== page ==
When the AAA-FASC committee wrote a letter opposing the Perlmutter Amendment, I asked “Are there any academics who would support such a proposal?”

It turns out the answer is yes:  David Albrecht of Concordia College, and author of the blog The Summa (as in the book by Brother Luca Pacioli, father of double entry bookkeeping).  Here is his argument, in a nutshell:

“It could very well be that the Perlmutter proposal is the last opportunity to derail IFRS adoption in the U.S.  Defeat of his proposal would clear the way for an SEC announcement that the U.S. has adopted IFRS.”

I have to agree on one point here:  the Perlmutter amendment would be a wrench in the spokes of the convergence process.However, I am not nearly as critical of convergence as David is.  Prof. Albrecht doesn’t mince words:

“Political factors, and the governmental processes that adjudicate between them, are not the same all over the world.  They are different in parts of Europe and Asia than they are in the U.S.  As a result, the League of Nations could not function as envisioned, neither could the United Nations.Similar political processes affect accounting standard setting.  Surprise!  How reasonable is it to think that global accounting standard setters are going to be responsive to economic interests in your part of the world?  France is already discovering that the IASB’s IFRS are not responsive to certain French economic interests.  So France is balking.  As it should.  Ceding control of French economic interests over to the IASB was a stupid thing to do.  It was incredibly stupid.  And so it will be if the U.S. does likewise.”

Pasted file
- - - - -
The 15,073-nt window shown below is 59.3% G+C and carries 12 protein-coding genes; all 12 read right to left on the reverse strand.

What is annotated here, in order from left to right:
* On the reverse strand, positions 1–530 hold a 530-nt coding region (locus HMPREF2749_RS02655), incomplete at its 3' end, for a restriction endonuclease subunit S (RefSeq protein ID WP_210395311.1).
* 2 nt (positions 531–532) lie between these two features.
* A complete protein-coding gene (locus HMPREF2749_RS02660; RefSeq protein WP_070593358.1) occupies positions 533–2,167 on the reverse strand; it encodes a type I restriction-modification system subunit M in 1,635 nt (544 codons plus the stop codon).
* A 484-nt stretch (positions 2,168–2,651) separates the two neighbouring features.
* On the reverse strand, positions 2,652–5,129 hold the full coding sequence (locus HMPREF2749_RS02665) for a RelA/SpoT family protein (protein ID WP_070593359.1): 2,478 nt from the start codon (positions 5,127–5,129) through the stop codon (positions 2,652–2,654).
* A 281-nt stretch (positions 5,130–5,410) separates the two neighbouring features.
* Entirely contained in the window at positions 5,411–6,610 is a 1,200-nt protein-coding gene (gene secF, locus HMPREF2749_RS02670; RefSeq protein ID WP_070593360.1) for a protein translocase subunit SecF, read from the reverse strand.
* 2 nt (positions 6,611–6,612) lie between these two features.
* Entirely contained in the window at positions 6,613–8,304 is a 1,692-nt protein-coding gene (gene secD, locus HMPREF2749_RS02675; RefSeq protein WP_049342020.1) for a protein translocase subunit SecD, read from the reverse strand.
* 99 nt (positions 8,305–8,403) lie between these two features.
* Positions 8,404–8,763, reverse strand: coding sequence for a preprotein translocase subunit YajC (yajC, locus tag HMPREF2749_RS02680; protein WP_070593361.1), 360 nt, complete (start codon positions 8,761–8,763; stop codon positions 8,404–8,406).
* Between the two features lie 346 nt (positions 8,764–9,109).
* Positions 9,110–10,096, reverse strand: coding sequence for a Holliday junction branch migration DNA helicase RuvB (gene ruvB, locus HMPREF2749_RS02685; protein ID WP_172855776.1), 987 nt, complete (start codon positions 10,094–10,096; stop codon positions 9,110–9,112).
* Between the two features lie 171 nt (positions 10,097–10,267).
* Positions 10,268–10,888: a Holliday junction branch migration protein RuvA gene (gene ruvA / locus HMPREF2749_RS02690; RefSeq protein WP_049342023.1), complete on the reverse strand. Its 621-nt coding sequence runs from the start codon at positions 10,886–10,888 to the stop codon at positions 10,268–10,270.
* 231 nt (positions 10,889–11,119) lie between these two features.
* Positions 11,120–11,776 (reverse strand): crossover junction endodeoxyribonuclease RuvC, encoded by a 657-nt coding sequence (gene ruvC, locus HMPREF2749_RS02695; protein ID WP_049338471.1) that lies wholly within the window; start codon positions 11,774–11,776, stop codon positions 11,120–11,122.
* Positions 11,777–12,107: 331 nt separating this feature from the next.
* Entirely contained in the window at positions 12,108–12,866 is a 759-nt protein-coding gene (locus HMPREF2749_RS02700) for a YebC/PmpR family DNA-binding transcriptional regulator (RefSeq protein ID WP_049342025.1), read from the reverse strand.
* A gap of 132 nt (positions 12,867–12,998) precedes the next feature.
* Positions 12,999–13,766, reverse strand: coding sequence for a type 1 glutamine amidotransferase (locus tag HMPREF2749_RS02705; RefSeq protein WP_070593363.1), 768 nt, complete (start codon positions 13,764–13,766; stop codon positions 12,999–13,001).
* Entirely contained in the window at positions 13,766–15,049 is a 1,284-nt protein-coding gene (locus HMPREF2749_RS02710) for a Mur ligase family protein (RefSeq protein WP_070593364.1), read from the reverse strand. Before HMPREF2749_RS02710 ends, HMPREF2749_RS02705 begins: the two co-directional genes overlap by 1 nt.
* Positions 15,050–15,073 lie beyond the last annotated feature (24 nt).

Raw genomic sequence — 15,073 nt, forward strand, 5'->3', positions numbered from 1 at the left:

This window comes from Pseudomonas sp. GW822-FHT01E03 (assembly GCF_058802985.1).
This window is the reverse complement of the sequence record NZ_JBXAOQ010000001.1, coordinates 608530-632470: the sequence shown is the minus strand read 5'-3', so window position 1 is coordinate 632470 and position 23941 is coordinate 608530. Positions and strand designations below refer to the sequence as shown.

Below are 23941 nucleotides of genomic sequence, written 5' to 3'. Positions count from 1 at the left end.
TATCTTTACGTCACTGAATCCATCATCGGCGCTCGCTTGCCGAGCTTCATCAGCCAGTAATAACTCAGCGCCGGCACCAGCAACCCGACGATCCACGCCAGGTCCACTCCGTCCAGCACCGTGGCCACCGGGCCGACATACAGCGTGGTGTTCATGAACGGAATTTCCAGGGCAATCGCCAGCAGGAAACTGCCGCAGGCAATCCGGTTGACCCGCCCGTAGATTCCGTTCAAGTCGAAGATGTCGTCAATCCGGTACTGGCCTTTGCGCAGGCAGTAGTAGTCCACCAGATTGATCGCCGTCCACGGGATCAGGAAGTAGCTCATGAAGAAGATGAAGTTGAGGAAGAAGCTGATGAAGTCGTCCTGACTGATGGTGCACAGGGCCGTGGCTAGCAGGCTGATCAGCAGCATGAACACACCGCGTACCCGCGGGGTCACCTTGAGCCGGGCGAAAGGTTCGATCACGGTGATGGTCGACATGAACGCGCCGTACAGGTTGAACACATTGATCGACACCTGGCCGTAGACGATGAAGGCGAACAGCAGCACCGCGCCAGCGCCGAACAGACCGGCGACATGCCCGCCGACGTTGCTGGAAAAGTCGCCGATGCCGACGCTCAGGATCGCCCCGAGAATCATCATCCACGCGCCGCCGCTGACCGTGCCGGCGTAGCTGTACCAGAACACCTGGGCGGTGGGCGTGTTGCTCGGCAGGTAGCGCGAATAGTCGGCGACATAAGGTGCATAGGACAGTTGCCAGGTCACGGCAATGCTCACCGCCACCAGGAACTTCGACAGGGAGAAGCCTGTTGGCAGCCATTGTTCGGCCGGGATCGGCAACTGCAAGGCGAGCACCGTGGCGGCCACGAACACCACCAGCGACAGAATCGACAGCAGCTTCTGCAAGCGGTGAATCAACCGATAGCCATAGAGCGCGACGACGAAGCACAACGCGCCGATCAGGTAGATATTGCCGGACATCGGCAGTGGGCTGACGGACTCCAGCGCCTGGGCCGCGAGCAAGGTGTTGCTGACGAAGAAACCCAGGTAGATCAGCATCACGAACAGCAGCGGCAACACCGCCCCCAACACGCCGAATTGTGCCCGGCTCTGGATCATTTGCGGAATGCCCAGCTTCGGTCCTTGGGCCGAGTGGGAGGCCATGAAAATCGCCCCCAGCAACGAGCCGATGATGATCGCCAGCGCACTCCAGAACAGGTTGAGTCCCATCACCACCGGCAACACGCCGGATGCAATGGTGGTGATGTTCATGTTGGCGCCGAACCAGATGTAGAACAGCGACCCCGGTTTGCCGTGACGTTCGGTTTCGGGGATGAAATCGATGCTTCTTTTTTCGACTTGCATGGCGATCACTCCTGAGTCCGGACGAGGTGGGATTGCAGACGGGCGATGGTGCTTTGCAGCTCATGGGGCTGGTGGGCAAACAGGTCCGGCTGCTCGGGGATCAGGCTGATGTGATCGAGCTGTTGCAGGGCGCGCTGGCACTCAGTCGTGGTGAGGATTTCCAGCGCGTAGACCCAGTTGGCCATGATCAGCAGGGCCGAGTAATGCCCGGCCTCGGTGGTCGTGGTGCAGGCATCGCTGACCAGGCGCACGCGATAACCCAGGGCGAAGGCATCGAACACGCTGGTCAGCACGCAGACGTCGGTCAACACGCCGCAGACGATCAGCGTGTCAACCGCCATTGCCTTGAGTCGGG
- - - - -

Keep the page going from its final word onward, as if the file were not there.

The blog is worth a look, though it is a bit strident for my taste.  For example, you won’t find this type of thing in my own writing:

As I blogged yesterday, any nation that cedes control over some aspect of its economy to an extra-national body is incredibly stupid. Today I add that it is brainless, dazed, deficient, dense, dim, doltish, dopey, dull, dumb, foolish, futile, gullible, half-baked, half-witted, idiotic, ill-advised, imbecilic, inane, indiscreet, insensate, irrelevant, laughable, ludicrous, meaningless, mindless, moronic, naive, nonsensical, obtuse, out to lunch, pointless, puerile, rash, senseless, shortsighted, simple, simpleminded, slow, sluggish, stolid, stupefied, thick, thick-headed, trivial, unintelligent, unthinking, and witless (synonyms supplied by thesaurus.com).

On the other hand, there is a very entertaining post on ‘toying with plagiarists‘ that I think teachers in every field can enjoy.  A tiny excerpt of an imagined conversation between a professor and a student who had obviously plagiarized:

“Strange, I read something on this topic recently.”  I pulled the download from my drawer.  “The author uses many vocabulary words you do.  Whole passages, in fact.  Look here.  See?  And here.”  His head bent pretending to read, but his eyes were squeezed shut, awaiting the ax.  I couldn’t resist one last little twist.  “David, do you think some unscrupulous author saw your paper somewhere and copied it?”

Prof Albrecht may be on to something with that red text, by the way.  Definitely grabs my attention.